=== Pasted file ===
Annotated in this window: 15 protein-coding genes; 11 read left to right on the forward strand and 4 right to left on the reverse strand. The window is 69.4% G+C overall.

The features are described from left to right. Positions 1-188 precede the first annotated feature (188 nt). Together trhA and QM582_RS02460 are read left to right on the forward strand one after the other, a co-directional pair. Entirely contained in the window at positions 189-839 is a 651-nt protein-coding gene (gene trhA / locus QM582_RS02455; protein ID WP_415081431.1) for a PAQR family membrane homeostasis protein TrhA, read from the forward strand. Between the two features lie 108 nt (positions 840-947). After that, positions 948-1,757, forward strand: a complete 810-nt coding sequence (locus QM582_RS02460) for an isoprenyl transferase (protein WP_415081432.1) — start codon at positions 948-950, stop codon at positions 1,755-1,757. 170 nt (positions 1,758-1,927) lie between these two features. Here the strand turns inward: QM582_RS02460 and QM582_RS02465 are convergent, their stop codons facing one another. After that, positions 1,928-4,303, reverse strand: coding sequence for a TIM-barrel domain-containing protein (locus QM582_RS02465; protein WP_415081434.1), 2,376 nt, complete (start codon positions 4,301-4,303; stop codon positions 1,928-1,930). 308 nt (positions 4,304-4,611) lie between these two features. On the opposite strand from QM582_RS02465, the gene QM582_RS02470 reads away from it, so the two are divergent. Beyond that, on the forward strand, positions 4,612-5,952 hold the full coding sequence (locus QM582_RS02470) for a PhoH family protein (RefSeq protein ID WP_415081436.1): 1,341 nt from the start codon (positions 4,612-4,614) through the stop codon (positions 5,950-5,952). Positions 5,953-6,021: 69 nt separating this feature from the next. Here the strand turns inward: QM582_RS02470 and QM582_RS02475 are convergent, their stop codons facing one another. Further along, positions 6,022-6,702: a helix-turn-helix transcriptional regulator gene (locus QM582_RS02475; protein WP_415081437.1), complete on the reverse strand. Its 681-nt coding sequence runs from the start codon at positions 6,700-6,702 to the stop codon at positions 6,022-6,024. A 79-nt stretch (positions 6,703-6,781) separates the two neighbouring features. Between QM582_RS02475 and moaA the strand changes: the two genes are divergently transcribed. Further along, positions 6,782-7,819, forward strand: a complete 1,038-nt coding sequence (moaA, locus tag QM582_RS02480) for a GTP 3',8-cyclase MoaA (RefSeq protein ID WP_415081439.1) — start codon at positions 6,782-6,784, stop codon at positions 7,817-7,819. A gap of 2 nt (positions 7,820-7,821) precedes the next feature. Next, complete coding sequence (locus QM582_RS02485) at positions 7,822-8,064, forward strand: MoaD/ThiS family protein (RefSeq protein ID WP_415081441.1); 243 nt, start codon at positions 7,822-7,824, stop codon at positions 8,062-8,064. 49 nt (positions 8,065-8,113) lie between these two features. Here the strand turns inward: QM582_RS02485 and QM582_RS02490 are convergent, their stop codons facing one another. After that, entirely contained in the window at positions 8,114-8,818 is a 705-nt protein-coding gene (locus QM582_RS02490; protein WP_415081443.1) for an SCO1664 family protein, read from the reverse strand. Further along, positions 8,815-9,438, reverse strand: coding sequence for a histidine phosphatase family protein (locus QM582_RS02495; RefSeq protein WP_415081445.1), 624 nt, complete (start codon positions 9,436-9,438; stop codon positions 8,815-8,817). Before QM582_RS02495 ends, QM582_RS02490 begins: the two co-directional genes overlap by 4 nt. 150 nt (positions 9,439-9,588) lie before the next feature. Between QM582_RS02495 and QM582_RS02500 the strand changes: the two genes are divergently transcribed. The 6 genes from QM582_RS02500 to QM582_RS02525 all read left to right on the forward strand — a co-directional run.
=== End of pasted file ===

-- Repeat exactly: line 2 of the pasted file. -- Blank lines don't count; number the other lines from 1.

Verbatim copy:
The features are described from left to right. Positions 1-188 precede the first annotated feature (188 nt). Together trhA and QM582_RS02460 are read left to right on the forward strand one after the other, a co-directional pair. Entirely contained in the window at positions 189-839 is a 651-nt protein-coding gene (gene trhA / locus QM582_RS02455; protein ID WP_415081431.1) for a PAQR family membrane homeostasis protein TrhA, read from the forward strand. Between the two features lie 108 nt (positions 840-947). After that, positions 948-1,757, forward strand: a complete 810-nt coding sequence (locus QM582_RS02460) for an isoprenyl transferase (protein WP_415081432.1) — start codon at positions 948-950, stop codon at positions 1,755-1,757. 170 nt (positions 1,758-1,927) lie between these two features. Here the strand turns inward: QM582_RS02460 and QM582_RS02465 are convergent, their stop codons facing one another. After that, positions 1,928-4,303, reverse strand: coding sequence for a TIM-barrel domain-containing protein (locus QM582_RS02465; protein WP_415081434.1), 2,376 nt, complete (start codon positions 4,301-4,303; stop codon positions 1,928-1,930). 308 nt (positions 4,304-4,611) lie between these two features. On the opposite strand from QM582_RS02465, the gene QM582_RS02470 reads away from it, so the two are divergent. Beyond that, on the forward strand, positions 4,612-5,952 hold the full coding sequence (locus QM582_RS02470) for a PhoH family protein (RefSeq protein ID WP_415081436.1): 1,341 nt from the start codon (positions 4,612-4,614) through the stop codon (positions 5,950-5,952). Positions 5,953-6,021: 69 nt separating this feature from the next. Here the strand turns inward: QM582_RS02470 and QM582_RS02475 are convergent, their stop codons facing one another. Further along, positions 6,022-6,702: a helix-turn-helix transcriptional regulator gene (locus QM582_RS02475; protein WP_415081437.1), complete on the reverse strand. Its 681-nt coding sequence runs from the start codon at positions 6,700-6,702 to the stop codon at positions 6,022-6,024. A 79-nt stretch (positions 6,703-6,781) separates the two neighbouring features. Between QM582_RS02475 and moaA the strand changes: the two genes are divergently transcribed. Further along, positions 6,782-7,819, forward strand: a complete 1,038-nt coding sequence (moaA, locus tag QM582_RS02480) for a GTP 3',8-cyclase MoaA (RefSeq protein ID WP_415081439.1) — start codon at positions 6,782-6,784, stop codon at positions 7,817-7,819. A gap of 2 nt (positions 7,820-7,821) precedes the next feature. Next, complete coding sequence (locus QM582_RS02485) at positions 7,822-8,064, forward strand: MoaD/ThiS family protein (RefSeq protein ID WP_415081441.1); 243 nt, start codon at positions 7,822-7,824, stop codon at positions 8,062-8,064. 49 nt (positions 8,065-8,113) lie between these two features. Here the strand turns inward: QM582_RS02485 and QM582_RS02490 are convergent, their stop codons facing one another. After that, entirely contained in the window at positions 8,114-8,818 is a 705-nt protein-coding gene (locus QM582_RS02490; protein WP_415081443.1) for an SCO1664 family protein, read from the reverse strand. Further along, positions 8,815-9,438, reverse strand: coding sequence for a histidine phosphatase family protein (locus QM582_RS02495; RefSeq protein WP_415081445.1), 624 nt, complete (start codon positions 9,436-9,438; stop codon positions 8,815-8,817). Before QM582_RS02495 ends, QM582_RS02490 begins: the two co-directional genes overlap by 4 nt. 150 nt (positions 9,439-9,588) lie before the next feature. Between QM582_RS02495 and QM582_RS02500 the strand changes: the two genes are divergently transcribed. The 6 genes from QM582_RS02500 to QM582_RS02525 all read left to right on the forward strand — a co-directional run.